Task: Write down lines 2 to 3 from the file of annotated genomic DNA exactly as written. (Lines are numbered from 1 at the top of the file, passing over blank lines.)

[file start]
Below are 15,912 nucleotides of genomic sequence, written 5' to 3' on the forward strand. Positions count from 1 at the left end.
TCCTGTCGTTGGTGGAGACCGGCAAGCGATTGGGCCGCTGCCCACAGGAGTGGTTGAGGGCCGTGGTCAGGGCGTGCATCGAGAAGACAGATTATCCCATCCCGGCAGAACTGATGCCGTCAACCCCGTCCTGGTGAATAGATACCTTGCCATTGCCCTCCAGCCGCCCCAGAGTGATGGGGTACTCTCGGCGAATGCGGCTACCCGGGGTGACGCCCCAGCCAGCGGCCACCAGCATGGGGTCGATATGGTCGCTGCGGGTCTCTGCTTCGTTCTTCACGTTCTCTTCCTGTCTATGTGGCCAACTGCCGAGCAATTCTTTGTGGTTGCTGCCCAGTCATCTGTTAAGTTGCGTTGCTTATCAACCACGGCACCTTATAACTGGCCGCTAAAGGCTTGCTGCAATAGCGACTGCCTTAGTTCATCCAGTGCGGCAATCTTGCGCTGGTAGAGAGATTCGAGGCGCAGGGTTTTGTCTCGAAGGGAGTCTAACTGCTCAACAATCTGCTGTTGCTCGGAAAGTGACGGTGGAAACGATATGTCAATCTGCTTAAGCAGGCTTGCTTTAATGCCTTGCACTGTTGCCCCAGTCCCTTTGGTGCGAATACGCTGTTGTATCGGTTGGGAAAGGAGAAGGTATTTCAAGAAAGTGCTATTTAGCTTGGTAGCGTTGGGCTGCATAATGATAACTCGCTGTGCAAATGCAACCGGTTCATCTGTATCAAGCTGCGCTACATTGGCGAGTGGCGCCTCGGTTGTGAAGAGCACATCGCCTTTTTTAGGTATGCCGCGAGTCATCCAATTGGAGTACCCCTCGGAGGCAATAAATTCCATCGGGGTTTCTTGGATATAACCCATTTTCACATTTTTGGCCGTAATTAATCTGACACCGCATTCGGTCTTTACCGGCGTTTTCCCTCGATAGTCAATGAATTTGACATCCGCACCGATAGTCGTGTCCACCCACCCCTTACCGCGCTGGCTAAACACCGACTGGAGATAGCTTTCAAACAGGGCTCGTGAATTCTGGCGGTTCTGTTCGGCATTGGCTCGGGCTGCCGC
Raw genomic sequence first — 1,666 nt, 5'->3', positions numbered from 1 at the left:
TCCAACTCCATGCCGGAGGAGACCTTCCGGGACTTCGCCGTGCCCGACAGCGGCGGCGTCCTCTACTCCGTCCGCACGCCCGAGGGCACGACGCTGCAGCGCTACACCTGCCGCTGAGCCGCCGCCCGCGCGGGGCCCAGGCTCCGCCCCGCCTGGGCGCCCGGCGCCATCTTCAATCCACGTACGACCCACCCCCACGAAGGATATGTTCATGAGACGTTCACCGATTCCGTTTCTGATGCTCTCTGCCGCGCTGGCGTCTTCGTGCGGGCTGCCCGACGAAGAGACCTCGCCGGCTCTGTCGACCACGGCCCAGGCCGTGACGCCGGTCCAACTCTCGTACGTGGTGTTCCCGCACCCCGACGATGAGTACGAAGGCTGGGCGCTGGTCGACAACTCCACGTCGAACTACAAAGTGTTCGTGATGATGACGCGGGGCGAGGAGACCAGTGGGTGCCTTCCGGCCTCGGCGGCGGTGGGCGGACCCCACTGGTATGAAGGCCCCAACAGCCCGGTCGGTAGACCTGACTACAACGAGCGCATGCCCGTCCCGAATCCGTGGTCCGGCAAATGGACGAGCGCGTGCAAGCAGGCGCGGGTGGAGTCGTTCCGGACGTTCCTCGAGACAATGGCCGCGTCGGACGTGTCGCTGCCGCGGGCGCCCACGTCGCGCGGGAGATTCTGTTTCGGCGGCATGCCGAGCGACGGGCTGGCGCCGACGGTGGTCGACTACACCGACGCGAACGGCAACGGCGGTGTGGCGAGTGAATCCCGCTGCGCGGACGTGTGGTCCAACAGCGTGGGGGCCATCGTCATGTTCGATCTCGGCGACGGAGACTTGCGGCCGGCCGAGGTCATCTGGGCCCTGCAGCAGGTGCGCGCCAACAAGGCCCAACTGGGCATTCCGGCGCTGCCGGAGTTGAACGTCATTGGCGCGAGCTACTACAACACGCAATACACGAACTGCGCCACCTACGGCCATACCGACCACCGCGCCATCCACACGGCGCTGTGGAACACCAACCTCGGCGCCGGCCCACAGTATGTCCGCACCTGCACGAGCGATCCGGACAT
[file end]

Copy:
TCCTGTCGTTGGTGGAGACCGGCAAGCGATTGGGCCGCTGCCCACAGGAGTGGTTGAGGGCCGTGGTCAGGGCGTGCATCGAGAAGACAGATTATCCCATCCCGGCAGAACTGATGCCGTCAACCCCGTCCTGGTGAATAGATACCTTGCCATTGCCCTCCAGCCGCCCCAGAGTGATGGGGTACTCTCGGCGAATGCGGCTACCCGGGGTGACGCCCCAGCCAGCGGCCACCAGCATGGGGTCGATATGGTCGCTGCGGGTCTCTGCTTCGTTCTTCACGTTCTCTTCCTGTCTATGTGGCCAACTGCCGAGCAATTCTTTGTGGTTGCTGCCCAGTCATCTGTTAAGTTGCGTTGCTTATCAACCACGGCACCTTATAACTGGCCGCTAAAGGCTTGCTGCAATAGCGACTGCCTTAGTTCATCCAGTGCGGCAATCTTGCGCTGGTAGAGAGATTCGAGGCGCAGGGTTTTGTCTCGAAGGGAGTCTAACTGCTCAACAATCTGCTGTTGCTCGGAAAGTGACGGTGGAAACGATATGTCAATCTGCTTAAGCAGGCTTGCTTTAATGCCTTGCACTGTTGCCCCAGTCCCTTTGGTGCGAATACGCTGTTGTATCGGTTGGGAAAGGAGAAGGTATTTCAAGAAAGTGCTATTTAGCTTGGTAGCGTTGGGCTGCATAATGATAACTCGCTGTGCAAATGCAACCGGTTCATCTGTATCAAGCTGCGCTACATTGGCGAGTGGCGCCTCGGTTGTGAAGAGCACATCGCCTTTTTTAGGTATGCCGCGAGTCATCCAATTGGAGTACCCCTCGGAGGCAATAAATTCCATCGGGGTTTCTTGGATATAACCCATTTTCACATTTTTGGCCGTAATTAATCTGACACCGCATTCGGTCTTTACCGGCGTTTTCCCTCGATAGTCAATGAATTTGACATCCGCACCGATAGTCGTGTCCACCCACCCCTTACCGCGCTGGCTAAACACCGACTGGAGATAGCTTTCAAACAGGGCTCGTGAATTCTGGCGGTTCTGTTCGGCATTGGCTCGGGCTGCCGC
Raw genomic sequence first — 1,666 nt, 5'->3', positions numbered from 1 at the left: